“The people who believed [in Mr. Silva] — I believed they are ashamed today,” entrepreneur Ana Rovai, 33, said at an anti-government rally this year.

Most Brazilians, meanwhile, are perplexed and apathetic in the face of the ever-deepening crisis, said Igor Fuser, a political scientist at the ABC Federal University outside Sao Paulo and former editor of the Folha de S.Paulo daily.

But Ms. Carvalho said there were good reasons for the almost two-thirds disapproval rating of Ms. Rousseff, whose government failed badly to prepare for the end of the commodities boom and then, following her tight 2014 re-election race, exacerbated the dire trend with tough austerity measures that sent growth rates plummeting.

“There was a sequence of mistakes in how to react to the [global] slowdown,” Ms. Carvalho said, and “they went a little bit desperate in different attempts to stimulate the economy again.”

Today, with one in 10 Brazilians out of work and public outrage over the “Car Wash” corruption scandal — wide-ranging even by local standards — Mr. Temer is left with no room for error, former President Fernando Henrique Cardoso has told the Globo news channel.

“The people want concrete things. He can’t forget about corruption, which fermented the unemployment crisis,” said Mr. Cardoso, Mr. Silva’s predecessor. “Employment cannot be solved from one moment to another. But to take a firm stance against corruption is important.”

The defense minister and Mr. Temer’s newly appointed minister of sport have clashed over whether Brasilia will be ready for the Aug. 5 opening of the Summer Games in Rio. On Monday, two of the nation’s largest unions — closely allied to Ms. Rousseff’s Workers’ Party — boycotted a meeting that the interim president held on economic reforms and an overhaul of the country’s troubled pension system.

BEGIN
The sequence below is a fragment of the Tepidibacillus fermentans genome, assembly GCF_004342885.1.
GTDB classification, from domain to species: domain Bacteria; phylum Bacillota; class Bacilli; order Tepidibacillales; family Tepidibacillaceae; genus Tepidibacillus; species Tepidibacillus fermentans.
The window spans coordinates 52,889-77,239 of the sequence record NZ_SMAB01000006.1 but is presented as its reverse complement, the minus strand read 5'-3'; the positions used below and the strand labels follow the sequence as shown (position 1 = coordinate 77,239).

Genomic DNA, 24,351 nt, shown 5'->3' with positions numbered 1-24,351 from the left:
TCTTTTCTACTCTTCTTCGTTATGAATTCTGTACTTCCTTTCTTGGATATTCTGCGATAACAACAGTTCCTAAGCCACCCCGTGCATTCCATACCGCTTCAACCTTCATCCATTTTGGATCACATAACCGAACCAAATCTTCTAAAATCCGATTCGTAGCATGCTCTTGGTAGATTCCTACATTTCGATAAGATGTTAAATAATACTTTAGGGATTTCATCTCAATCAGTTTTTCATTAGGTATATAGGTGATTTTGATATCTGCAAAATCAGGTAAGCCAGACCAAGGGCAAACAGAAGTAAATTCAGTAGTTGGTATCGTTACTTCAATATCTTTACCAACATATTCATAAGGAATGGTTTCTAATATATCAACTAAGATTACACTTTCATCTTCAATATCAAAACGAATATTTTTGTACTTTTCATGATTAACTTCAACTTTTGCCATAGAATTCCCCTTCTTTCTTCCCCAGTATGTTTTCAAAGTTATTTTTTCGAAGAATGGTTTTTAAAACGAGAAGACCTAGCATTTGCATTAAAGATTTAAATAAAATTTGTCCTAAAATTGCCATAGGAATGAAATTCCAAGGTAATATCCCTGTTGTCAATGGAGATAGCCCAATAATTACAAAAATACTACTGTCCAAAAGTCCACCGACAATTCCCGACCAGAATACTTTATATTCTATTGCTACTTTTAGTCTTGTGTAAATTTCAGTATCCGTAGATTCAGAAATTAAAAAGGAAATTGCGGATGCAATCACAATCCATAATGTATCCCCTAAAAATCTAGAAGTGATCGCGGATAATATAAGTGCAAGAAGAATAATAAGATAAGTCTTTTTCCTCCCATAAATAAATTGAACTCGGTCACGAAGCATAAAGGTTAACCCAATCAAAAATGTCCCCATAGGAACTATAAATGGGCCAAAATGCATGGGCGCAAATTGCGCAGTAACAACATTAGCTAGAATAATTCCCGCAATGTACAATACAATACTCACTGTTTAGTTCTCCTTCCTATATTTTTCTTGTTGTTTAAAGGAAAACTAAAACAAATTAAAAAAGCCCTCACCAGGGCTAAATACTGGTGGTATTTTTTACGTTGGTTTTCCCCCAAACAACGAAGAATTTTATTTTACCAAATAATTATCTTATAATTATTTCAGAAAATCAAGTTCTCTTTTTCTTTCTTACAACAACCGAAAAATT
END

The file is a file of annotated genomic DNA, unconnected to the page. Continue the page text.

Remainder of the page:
The Central Workers Union, the nation’s largest labor organization, said in a statement that it would not “recognize putschists as governors” and demanded Ms. Rousseff’s reinstatement.

Forbes magazine has sharply tempered the rosy forecast from five years ago but holds some hope that Brazil can eventually regain its momentum.

The Car Wash scandal, the magazine noted this week, remains “a sword of Damocles hanging over the heads of more than half the members of Congress.”

“On the other hand, the Cabinet announced by acting President Michel Temer is balanced between the parties which made up the opposition, some leftist, some old political chieftains and some emerging forces, which suggests that the relationship between the executive and legislative branches will be smooth and cooperative.”

But Ms. Carvalho said she fears the leadership team under Mr. Temer may not have learned from government blunders and that the Brazilian nightmare may be far from over. That, in turn, stirs worries that the boom years did not ignite a new Brazil but were merely a short reprieve from underachievement.

“The crisis is bad. It’s gotten much worse due to [Ms. Rousseff’s] austerity program. [And Mr. Temer] has promised something even more dramatic,” Ms. Carvalho said. “I have a feeling that we have buckets of problems, and very old problems, escalating.”